Dr. Shafiei has been an expert and a leader in advancing integration of sustainability into college, university, high school, and middle school curricula for more than two decades. To advance education for sustainability, she has planned, developed, and conducted numerous workshops and institutes for college and university faculty, and for high school and middle school teachers. In addition, Dr. Shafiei has received funding for her research in the environmental policy area from US Environmental Protection Agency for “Environmental Policy an Innovation Grant: Emergency Planning and Preparedness”.

Dr. Shafiei has organized and led a broad spectrum of advocacy and educational projects. She has hosted and directed many projects such as, “Toxics Release Inventory Regional Workshop”; “Reimagining the Twenty-First Century through Advancing Education for Sustainability”; “Environmental Justice Summit”; “Environmental Lecture Series;” and “The Atlanta Environmental Summit: Linking Priorities from a Minority Perspective,” among others.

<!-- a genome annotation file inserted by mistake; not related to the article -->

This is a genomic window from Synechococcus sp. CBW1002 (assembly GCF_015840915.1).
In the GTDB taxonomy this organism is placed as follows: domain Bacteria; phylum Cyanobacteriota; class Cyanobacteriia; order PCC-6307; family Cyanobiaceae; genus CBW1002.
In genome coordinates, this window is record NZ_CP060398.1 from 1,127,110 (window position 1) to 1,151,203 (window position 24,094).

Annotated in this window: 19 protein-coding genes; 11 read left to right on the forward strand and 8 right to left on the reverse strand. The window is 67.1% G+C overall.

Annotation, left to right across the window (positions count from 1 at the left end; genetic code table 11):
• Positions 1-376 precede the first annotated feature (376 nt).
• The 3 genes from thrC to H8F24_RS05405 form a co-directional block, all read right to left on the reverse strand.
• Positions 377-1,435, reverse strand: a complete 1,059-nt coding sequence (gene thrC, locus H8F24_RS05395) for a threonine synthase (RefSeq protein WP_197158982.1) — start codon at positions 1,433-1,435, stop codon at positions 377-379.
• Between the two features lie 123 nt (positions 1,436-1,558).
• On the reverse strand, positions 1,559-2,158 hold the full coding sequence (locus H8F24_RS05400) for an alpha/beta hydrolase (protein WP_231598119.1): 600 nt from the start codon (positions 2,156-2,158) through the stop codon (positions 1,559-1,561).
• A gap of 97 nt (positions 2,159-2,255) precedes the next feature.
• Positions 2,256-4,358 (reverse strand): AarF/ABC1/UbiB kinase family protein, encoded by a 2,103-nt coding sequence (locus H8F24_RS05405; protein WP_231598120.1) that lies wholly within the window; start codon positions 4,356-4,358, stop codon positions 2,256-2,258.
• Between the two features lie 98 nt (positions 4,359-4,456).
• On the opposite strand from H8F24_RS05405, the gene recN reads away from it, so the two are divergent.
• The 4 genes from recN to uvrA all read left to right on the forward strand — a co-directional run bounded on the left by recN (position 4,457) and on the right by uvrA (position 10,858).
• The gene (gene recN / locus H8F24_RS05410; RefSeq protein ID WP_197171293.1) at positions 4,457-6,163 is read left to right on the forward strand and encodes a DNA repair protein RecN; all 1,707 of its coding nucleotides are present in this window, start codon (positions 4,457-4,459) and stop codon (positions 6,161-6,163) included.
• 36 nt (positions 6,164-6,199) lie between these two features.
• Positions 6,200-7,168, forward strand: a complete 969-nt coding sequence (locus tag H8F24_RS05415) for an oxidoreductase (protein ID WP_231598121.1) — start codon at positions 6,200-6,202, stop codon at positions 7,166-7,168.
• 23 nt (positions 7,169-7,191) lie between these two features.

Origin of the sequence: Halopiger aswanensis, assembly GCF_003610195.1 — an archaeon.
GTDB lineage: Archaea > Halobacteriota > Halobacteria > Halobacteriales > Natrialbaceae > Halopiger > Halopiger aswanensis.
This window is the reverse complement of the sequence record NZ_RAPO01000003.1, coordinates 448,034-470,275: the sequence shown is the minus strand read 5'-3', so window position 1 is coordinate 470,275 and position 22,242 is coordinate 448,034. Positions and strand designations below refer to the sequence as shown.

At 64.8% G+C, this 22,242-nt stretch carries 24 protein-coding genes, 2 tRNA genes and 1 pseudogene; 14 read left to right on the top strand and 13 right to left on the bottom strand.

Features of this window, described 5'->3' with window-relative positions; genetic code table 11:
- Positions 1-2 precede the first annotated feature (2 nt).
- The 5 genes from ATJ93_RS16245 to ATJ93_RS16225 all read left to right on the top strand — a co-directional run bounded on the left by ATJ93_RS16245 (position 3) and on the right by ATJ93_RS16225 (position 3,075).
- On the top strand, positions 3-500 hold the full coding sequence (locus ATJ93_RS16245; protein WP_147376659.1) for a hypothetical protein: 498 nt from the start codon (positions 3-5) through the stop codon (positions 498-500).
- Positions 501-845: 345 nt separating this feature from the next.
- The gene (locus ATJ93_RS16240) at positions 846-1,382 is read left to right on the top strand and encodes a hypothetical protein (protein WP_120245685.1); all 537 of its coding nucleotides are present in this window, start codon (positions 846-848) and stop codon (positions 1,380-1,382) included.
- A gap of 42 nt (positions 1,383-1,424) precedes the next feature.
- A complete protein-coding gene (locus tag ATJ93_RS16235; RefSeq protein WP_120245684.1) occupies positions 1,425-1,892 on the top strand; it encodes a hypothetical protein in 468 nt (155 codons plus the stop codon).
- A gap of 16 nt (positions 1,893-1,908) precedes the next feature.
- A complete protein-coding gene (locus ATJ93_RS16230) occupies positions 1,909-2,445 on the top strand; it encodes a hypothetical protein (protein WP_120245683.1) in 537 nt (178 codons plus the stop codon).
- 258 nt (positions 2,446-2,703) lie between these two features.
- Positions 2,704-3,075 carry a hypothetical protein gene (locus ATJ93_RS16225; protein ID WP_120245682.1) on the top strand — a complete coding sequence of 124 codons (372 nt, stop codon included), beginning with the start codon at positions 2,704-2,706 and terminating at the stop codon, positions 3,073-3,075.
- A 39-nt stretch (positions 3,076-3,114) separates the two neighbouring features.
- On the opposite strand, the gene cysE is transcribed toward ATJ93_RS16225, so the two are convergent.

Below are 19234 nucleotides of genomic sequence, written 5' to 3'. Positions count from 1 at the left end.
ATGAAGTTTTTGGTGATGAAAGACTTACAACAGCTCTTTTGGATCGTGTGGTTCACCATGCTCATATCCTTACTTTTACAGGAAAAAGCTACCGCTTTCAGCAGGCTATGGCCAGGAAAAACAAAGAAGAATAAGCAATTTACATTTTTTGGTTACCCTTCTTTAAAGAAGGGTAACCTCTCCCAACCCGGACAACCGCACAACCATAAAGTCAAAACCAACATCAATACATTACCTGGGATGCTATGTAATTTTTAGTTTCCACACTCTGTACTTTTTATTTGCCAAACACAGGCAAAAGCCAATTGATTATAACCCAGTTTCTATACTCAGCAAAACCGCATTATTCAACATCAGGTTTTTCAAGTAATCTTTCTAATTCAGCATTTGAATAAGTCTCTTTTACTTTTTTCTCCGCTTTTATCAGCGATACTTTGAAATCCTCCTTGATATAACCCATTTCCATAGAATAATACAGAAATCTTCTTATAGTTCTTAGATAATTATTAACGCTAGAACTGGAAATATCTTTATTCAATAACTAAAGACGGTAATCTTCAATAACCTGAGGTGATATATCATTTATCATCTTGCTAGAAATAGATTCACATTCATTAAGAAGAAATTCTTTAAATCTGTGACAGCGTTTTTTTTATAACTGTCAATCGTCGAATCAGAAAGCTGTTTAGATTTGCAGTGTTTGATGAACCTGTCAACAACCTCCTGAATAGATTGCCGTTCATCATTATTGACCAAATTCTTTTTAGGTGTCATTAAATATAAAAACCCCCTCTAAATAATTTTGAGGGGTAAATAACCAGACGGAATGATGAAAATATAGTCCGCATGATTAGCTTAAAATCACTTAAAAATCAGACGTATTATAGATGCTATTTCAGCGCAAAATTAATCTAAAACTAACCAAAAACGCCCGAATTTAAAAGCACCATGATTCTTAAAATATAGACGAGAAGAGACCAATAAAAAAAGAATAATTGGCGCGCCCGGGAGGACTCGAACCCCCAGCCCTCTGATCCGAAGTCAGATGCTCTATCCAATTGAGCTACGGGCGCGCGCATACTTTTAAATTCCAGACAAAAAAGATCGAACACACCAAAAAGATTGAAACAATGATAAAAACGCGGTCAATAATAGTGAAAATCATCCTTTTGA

Her research and teaching interests are in international relations, environmental policy, environmental justice, and environmental education. Shafiei’s work on environmental policy, particularly within the state of Georgia, resulted in her extensive analysis of environmental laws passed by the Georgia Legislature, documented in nine chapters on environmental policy in Georgia Legislative Review, an annual publication that analyzed broad public policy issues in the state. In addition, she also has published in the area of environmental determinants of health disparities and environmental education.



Eric Stein